Adrian Magson is the author of 21 crime and spy thrillers, a YA ghost novel and Write On! - a writers’ help book. His latest books are The Bid (Midnight Ink – Jan 2017), second in a new thriller series, and Dark Asset (Severn House – February 2017), the fourth in the Marc Portman spy series. A reviewer for Shots Magazine, he writes the ‘Beginners’ and ‘New Author’ pages for Writing Magazine (UK)
Give me land, lots of land
One of the problems facing a novelist can, in certain situations, be one of space. I don’t mean the outer kind, where the first thing you might bump into is an asteroid or a random piece of space junk from an abandoned satellite – or even, I guess, a functioning satellite. I mean the earth-bound space required to suit the topic of a storyline.
Let me explain. I write crime and spy thrillers. Not much of a problem there, as spies, criminals and cops are everywhere, so the space they inhabit is generally, but not always confined (excuse the pun), to cities, towns or villages, and other centres of population.
I set many of my stories in the UK, but have ventured to the US, Russia, Ukraine, mainland Europe and, with the Inspector Lucas Rocco series, northern France. In most cases, space was not a problem, although there were large open tracts of land featured in some of the spy novels (specifically Ukraine and Russia). But the storylines there were different, so space itself wasn’t an issue.
For my latest novel, however, a mystery called The Bid, I had a requirement that took me away from my characters’ usual theatre of operations. It was strictly physical: I needed a sense of open territory, even isolation, because the story involves a man being kept prisoner in a small room, and scenes where UAVs (small drones or quadcopters) are being used in the planning and rehearsal for a terrorist strike on a military base in what I imagined would be the area known as the Midwest. The term itself – Midwest – brought to my mind the idea of SPACE. Lots of it. Enormous amounts, in fact, especially in the mind of a British writer where the next house or farm is usually within line of sight, roads cover the land like a spider’s web and the next village or town is fairly close by. Flying drones in such an area brings a few problems not encountered, say, in vastly open countryside such as… well, you’ve got it, the Midwest. Here in the UK, people will spot what you’re doing, and if you’re practising dropping things from a drone, or spraying stuff, you will get noticed.
So, the Midwest. Compared to the Forest of Dean, the area where I live, it gave me this instant feeling, this sense, of the great wide openness, where, although the buffalo might not roam so much as they used to, you’re not likely to bump into anyone every five minutes. And if you’re of a criminal or terrorist turn of mind, such isolation is something you’d value highly, so you can carry out your activities without being overlooked.
Now, I have a feeling this is going to cause an argument, but I settled on Oklahoma as the main area where the story fetches up. I have never been to Oklahoma, but taking an outsider’s view via Google Earth and my bound Illustrated Atlas of the World, I figured it has space a-plenty.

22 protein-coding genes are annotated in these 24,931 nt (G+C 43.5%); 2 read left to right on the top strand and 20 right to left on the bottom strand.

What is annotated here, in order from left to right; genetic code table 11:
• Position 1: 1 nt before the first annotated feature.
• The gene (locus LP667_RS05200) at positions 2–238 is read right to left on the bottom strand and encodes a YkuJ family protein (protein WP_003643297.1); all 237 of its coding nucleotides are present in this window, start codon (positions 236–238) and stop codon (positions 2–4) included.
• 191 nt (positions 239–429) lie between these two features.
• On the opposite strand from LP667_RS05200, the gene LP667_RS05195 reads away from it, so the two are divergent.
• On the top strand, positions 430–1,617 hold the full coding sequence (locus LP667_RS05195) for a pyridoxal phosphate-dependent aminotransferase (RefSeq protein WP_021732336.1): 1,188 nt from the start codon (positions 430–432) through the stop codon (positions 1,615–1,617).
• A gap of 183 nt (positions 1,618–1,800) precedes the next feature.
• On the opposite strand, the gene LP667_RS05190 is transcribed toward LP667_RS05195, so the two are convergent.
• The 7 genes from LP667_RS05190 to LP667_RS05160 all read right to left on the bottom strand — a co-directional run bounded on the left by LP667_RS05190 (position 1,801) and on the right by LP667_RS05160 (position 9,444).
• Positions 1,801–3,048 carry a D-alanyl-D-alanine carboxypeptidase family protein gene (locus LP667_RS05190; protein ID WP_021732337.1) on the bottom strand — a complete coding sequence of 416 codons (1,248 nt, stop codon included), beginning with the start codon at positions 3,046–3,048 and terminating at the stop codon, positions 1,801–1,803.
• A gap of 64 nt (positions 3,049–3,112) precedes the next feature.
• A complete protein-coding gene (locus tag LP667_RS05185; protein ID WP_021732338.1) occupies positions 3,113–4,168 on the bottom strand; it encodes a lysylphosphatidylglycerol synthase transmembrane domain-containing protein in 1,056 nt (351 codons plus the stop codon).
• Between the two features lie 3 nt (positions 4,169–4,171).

But is it actually in the Midwest? Not that it matters, because the term ‘Midwest’ doesn’t actually appear in my book. It was just an idea in the mind of a British writer building a storyline. In any case, I still have no idea, even after consulting various Americans who, on one hand claim it is ‘southern’, and on the other, claim it to be firmly and irrevocably ‘Midwestern’.
I have to say, though, Oklahoma fitted perfectly. The more I researched it, the better and more interesting it became – but only compared to anywhere in the UK. I know I could have settled on Nebraska, Kansas, either of the Dakotas, Texas, Iowa or many other states for sheer openness, and they would each have been suitable in their own way. But I had to make a decision, and in the end, Oklahoma got it; first because while researching the book I happened on lots of abandoned airfields there (and the history behind some of these is fascinating; you should take a look at Paul Freeman’s website ‘Abandoned & Little-Known Airfields’ - http://www.airfields-freeman.com/ for some examples). They suited the story for practising the attack, as did Altus Air Force base as the location for the explosive denouement.
This sense of not being hemmed in was also refreshing, because for a lot of the book I didn’t have to consider descriptions of city streets or freeways, office buildings, shopping malls, crowded sidewalks, traffic or any of the usual settings I have to write about. It was just land. Lots of it stretching away into the distance.
In fact it was a little like going on a vacation. Courtesy of Google Earth and my atlas. And my imagination, of course.
I think my next book might take me to Paris. Sorry, but I don’t want to get samey. It’s nice to ring the changes.
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